Pre-dive altitude exposure may increase respiratory fatigue and subsequently augment exercise ventilation at depth. This study examined pre-dive altitude exposure and the efficacy of resistance respiratory muscle training (RMT) on respiratory fatigue while diving at altitude.
Ten men (26±5 years; VO2peak: 39.8±3.3 mL• kg-1•min-1) performed three dives; one control (ground level) and two simulated altitude dives (3,658 m) to 17 msw, relative to ground level, before and after four weeks of resistance RMT. Subjects performed pulmonary function testing (e.g., inspiratory [PI] and expiratory [PE] pressure testing) pre- and post-RMT and during dive visits. During each dive, subjects exercised for 18 minutes at 55% VO2peak, and ventilation (VE), breathing frequency (ƒb,), tidal volume (VT) and rating of perceived exertion (RPE) were measured.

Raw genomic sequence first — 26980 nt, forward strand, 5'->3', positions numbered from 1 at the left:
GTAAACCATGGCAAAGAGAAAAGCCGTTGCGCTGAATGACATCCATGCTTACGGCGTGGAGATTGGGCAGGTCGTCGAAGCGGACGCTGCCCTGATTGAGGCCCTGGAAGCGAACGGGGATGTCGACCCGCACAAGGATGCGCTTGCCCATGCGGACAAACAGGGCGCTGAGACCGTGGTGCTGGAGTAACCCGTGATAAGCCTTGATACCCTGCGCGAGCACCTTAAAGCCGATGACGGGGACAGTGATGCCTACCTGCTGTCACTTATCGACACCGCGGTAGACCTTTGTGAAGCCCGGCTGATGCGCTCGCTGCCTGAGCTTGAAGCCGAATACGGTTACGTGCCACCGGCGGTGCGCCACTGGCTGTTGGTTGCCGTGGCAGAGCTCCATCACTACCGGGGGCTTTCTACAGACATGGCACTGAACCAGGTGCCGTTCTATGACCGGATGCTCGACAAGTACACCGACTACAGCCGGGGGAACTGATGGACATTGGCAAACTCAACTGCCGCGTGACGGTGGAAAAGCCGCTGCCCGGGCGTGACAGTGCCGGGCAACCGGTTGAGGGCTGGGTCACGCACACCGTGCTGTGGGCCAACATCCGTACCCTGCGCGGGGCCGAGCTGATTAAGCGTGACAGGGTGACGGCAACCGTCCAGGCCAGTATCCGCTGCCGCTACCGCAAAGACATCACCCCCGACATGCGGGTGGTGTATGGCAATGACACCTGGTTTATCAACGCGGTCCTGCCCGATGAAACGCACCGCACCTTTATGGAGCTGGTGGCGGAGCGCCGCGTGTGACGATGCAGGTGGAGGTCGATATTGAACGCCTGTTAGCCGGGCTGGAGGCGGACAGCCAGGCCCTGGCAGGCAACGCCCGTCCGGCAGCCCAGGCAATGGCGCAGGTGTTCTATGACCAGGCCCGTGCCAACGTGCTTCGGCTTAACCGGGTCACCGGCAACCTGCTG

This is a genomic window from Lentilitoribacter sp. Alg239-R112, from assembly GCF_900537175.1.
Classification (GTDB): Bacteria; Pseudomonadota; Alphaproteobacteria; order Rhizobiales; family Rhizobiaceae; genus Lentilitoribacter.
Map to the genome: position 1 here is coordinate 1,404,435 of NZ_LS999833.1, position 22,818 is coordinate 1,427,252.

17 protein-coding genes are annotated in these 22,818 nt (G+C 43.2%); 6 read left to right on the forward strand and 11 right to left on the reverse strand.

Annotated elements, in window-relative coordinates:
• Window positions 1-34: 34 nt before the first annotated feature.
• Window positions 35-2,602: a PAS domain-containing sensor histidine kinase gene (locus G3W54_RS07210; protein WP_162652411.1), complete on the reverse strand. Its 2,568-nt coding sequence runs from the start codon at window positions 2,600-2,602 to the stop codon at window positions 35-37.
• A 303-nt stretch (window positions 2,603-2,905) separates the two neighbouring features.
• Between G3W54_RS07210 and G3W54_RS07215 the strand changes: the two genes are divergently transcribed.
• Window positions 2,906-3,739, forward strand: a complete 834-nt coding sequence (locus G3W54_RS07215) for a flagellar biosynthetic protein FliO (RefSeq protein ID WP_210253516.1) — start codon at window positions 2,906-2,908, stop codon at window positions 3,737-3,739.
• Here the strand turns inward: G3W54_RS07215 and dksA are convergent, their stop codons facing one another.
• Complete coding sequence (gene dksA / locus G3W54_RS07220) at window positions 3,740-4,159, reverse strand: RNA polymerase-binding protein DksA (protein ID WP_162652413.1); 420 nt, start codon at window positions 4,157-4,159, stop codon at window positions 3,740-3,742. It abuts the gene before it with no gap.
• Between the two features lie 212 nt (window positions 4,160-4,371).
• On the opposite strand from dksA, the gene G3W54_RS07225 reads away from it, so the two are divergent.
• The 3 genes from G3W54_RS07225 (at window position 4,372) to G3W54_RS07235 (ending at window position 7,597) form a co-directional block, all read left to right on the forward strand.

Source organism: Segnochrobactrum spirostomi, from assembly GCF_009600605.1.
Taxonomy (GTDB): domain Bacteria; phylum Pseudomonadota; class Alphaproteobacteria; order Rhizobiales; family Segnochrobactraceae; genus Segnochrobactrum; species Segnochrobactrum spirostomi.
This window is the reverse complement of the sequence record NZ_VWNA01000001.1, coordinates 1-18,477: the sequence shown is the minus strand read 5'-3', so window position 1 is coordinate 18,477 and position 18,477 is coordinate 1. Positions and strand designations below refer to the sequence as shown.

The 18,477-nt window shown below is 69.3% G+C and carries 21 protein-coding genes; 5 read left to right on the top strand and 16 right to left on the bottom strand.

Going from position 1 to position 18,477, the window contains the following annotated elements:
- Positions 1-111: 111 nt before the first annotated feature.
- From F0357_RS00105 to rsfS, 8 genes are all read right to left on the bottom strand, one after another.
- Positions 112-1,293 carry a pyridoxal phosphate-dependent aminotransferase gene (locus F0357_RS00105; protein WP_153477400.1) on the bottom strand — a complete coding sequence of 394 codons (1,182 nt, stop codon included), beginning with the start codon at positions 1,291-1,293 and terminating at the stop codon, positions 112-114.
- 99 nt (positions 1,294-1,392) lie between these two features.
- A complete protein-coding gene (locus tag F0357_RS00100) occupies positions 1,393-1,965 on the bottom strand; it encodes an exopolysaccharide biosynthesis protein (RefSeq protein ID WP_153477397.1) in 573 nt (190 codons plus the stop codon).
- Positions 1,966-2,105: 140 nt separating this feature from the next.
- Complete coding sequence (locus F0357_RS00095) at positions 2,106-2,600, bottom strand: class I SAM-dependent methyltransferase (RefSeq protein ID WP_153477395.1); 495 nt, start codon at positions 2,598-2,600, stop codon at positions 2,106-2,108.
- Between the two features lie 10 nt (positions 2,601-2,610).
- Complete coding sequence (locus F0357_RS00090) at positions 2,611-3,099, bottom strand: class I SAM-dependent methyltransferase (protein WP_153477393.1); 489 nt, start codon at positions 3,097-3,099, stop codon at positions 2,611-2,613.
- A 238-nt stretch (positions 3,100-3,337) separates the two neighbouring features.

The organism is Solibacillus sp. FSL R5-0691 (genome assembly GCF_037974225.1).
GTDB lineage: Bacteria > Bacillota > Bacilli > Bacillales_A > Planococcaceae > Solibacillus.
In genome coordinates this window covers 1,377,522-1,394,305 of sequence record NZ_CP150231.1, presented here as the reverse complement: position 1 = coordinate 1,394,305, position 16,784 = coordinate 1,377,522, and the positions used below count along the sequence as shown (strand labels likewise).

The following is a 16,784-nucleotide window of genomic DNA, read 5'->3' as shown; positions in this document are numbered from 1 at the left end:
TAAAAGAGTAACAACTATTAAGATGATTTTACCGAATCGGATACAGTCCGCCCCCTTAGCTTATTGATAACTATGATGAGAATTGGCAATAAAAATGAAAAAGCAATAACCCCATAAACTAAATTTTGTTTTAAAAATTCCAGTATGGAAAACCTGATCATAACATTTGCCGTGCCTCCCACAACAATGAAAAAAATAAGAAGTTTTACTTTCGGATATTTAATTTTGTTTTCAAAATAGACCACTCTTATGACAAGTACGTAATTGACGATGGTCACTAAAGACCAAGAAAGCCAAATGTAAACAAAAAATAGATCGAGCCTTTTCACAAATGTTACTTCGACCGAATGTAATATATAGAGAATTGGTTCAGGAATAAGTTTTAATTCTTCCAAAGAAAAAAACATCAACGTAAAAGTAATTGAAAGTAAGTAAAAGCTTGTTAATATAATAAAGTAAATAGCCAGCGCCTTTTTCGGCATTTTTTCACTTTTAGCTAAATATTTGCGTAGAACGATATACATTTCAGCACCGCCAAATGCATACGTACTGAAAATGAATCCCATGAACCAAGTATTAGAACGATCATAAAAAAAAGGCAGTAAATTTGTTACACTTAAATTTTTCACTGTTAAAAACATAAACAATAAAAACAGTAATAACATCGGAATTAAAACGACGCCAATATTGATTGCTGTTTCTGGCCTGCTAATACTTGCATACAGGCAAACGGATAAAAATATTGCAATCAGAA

Pre-dive altitude exposure reduced PI before diving (p=0.03), but had no effect on exercise VE, ƒb, or VT at depth. At the end of the dive in the pre-RMT condition, RPE was lower (p=0.01) compared to control. RMT increased PI and PE (p<0.01). PE was reduced from baseline after diving at altitude (p<0.03) and this was abated after RMT. RMT did not improve VE or VT at depth, but decreased ƒb (p=0.01) and RPE (p=0.048) during the final minutes of exercise.
Acute altitude exposure pre- and post-dive induces decrements in PI and PE before and after diving, but does not seem to influence ventilation at depth. RMT reduced ƒb and RPE during exercise at depth, and may be useful to reduce work of breathing and respiratory fatigue during dives at altitude.

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